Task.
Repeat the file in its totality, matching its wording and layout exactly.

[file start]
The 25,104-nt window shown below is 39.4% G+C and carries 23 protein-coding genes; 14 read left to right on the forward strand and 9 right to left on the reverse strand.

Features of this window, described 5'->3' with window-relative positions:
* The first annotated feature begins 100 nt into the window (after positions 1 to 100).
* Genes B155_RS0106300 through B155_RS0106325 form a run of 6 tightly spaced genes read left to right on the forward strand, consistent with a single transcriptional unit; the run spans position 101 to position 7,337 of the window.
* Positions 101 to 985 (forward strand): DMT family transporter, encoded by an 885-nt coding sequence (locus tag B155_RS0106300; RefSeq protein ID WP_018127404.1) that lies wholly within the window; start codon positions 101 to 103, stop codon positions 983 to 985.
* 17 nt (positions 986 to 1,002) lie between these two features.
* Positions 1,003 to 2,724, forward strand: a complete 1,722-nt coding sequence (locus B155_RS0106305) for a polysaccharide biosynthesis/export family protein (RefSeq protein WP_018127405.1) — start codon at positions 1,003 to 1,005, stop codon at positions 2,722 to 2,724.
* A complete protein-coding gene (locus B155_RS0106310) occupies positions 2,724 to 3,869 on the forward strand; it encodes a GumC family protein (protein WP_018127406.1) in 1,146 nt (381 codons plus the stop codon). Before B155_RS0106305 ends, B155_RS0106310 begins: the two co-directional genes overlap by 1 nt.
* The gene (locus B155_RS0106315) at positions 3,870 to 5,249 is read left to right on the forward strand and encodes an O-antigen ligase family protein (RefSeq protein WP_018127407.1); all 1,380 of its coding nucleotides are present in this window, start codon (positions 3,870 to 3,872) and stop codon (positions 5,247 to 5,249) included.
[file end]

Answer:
The 25,104-nt window shown below is 39.4% G+C and carries 23 protein-coding genes; 14 read left to right on the forward strand and 9 right to left on the reverse strand.

Features of this window, described 5'->3' with window-relative positions:
* The first annotated feature begins 100 nt into the window (after positions 1 to 100).
* Genes B155_RS0106300 through B155_RS0106325 form a run of 6 tightly spaced genes read left to right on the forward strand, consistent with a single transcriptional unit; the run spans position 101 to position 7,337 of the window.
* Positions 101 to 985 (forward strand): DMT family transporter, encoded by an 885-nt coding sequence (locus tag B155_RS0106300; RefSeq protein ID WP_018127404.1) that lies wholly within the window; start codon positions 101 to 103, stop codon positions 983 to 985.
* 17 nt (positions 986 to 1,002) lie between these two features.
* Positions 1,003 to 2,724, forward strand: a complete 1,722-nt coding sequence (locus B155_RS0106305) for a polysaccharide biosynthesis/export family protein (RefSeq protein WP_018127405.1) — start codon at positions 1,003 to 1,005, stop codon at positions 2,722 to 2,724.
* A complete protein-coding gene (locus B155_RS0106310) occupies positions 2,724 to 3,869 on the forward strand; it encodes a GumC family protein (protein WP_018127406.1) in 1,146 nt (381 codons plus the stop codon). Before B155_RS0106305 ends, B155_RS0106310 begins: the two co-directional genes overlap by 1 nt.
* The gene (locus B155_RS0106315) at positions 3,870 to 5,249 is read left to right on the forward strand and encodes an O-antigen ligase family protein (RefSeq protein WP_018127407.1); all 1,380 of its coding nucleotides are present in this window, start codon (positions 3,870 to 3,872) and stop codon (positions 5,247 to 5,249) included.